We are too nasty
Every single day that I am on the road, I witness someone - a taxi driver, a passenger, a pedestrian - toss plastic bottles, paper and plastic cups, paper, plastic wrappers, and glass bottles on to the streets or into drains.
It is sickening to see. I even began taking pictures, but after a while I deleted them because, in truth, what is that going to do?
I can't change this country by myself. For years I have been writing about the things that we do wrong in this beautiful country, and nothing changes. Most of us go about our business each day, caring little about how much our actions and inaction are destroying Jamaica.
So now, as things tend to do when we turn a blind eye, someone from abroad brings our attention back to things that should matter. European Union Ambassador Malgorzata Wasilewska put the issue back on the table this week.
"What we see as outsiders is that there is plenty of work to be done here. It was a massive shock to all of us arriving in the country to see the massive amount of plastics and rubbish in the beautiful forest," she said.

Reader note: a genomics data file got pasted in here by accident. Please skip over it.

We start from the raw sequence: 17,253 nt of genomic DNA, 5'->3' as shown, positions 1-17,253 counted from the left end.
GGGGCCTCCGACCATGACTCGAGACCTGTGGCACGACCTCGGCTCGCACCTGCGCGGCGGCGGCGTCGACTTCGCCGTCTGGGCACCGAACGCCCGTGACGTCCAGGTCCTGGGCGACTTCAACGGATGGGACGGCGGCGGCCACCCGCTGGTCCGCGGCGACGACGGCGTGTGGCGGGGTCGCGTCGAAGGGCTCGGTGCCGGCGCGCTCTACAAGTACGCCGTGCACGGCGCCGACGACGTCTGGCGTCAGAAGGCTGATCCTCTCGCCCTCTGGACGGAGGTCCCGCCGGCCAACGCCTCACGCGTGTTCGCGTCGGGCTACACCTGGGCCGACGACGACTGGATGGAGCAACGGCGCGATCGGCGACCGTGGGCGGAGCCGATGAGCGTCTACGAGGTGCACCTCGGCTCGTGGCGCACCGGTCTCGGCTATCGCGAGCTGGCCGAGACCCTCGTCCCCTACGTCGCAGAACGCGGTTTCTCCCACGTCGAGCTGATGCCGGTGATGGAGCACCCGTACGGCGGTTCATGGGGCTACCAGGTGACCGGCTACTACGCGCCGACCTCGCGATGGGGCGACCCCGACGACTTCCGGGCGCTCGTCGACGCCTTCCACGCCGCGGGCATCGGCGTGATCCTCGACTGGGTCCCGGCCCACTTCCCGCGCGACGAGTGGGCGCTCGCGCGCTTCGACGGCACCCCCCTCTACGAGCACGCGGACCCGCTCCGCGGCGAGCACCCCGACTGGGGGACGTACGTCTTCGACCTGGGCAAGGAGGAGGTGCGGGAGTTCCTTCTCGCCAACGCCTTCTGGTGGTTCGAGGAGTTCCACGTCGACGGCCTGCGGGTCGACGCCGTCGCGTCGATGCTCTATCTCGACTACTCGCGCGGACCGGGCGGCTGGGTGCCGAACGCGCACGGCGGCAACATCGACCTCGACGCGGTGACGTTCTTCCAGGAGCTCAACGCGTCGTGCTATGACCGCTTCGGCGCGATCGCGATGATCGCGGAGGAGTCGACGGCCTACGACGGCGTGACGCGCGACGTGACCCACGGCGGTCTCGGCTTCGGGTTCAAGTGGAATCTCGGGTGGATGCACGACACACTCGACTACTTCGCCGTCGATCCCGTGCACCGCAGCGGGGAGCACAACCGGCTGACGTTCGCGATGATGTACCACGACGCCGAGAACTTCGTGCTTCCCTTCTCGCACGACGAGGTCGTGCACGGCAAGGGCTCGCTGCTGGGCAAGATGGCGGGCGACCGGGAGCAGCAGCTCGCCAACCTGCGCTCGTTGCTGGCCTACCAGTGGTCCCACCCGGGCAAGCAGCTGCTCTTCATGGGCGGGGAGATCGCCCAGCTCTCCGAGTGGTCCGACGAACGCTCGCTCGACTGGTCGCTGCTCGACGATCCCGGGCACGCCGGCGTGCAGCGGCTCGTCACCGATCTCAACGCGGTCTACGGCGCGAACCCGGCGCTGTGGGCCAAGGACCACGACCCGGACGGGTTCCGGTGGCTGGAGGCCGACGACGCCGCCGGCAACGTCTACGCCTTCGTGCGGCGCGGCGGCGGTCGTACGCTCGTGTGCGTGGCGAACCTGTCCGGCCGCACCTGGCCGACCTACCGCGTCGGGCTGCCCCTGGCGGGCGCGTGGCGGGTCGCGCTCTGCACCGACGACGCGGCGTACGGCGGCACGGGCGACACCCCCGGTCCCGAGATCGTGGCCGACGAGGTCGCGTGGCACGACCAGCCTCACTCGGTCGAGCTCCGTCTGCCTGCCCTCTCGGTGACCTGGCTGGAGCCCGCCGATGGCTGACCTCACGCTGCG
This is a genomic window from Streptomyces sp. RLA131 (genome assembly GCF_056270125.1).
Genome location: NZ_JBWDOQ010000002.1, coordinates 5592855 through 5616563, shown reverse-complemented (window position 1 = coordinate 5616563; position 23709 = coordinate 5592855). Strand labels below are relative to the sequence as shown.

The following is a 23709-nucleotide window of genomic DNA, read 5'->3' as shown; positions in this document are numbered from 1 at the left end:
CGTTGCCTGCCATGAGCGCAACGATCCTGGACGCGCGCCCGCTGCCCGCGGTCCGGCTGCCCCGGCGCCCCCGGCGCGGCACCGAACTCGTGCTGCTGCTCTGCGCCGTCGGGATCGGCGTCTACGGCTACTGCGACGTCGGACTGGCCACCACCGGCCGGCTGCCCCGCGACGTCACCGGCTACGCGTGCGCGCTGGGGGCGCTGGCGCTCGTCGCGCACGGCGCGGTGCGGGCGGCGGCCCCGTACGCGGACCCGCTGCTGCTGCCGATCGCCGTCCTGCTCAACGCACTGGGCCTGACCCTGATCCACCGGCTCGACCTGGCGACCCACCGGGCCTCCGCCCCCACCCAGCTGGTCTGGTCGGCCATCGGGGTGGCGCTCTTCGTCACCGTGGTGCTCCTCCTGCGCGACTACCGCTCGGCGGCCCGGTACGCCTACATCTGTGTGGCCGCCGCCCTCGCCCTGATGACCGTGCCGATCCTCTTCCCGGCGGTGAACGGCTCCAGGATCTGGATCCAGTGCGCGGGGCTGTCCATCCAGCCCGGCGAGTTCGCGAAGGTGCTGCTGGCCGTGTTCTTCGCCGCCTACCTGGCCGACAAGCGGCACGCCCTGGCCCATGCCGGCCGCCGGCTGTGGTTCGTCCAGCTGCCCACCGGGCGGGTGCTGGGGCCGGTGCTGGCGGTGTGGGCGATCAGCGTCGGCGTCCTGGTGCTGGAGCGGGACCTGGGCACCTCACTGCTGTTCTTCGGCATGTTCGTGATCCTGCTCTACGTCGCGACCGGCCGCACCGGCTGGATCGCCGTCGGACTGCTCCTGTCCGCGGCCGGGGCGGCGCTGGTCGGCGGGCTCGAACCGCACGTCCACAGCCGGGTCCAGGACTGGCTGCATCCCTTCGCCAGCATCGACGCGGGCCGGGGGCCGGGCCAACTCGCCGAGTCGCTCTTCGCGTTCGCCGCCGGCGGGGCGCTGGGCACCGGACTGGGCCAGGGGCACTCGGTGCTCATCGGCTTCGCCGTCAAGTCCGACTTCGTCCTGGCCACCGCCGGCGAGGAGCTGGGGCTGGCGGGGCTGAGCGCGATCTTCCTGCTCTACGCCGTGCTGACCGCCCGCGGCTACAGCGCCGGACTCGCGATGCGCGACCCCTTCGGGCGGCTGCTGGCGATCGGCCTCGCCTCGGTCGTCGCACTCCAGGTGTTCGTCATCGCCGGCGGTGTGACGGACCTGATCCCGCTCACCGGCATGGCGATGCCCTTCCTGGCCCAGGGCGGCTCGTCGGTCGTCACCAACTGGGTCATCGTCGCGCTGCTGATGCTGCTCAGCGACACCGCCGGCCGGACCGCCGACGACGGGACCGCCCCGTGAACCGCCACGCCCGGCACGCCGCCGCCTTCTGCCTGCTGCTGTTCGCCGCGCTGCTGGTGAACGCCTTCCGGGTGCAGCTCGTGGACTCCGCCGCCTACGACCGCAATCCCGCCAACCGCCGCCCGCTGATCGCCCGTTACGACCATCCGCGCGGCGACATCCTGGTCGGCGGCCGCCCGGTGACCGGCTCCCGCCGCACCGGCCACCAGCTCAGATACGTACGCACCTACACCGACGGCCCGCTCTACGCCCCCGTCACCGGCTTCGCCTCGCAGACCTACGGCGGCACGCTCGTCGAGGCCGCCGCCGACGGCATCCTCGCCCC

"You have nature like nowhere else in the world and everybody comes to admire it, but as a society there is a responsibility to look after it better because despite the fact that Jamaica is beautifully located and the richness of the vegetation is fantastic, it will not be forgiving forever."
We should be embarrassed that it takes a diplomat to break protocol and give us a dose of reality about how we are as a people and how we take care of our home. We might be poor but we must take pride in where we live.
As a child, I would sometimes accompany my grandmother on her visits to some of her neighbours, who were poor farmers. What was telling, however, is that despite the rags they wore, despite the dilapidated nature of the houses, inside was always immaculate. The wooden floors were polished shine with red wax. The furniture was properly dusted and the figurines were clean and shiny and neatly placed.
They were poor but they took great pride in where they called home. Isn't it about time we start to do the same?
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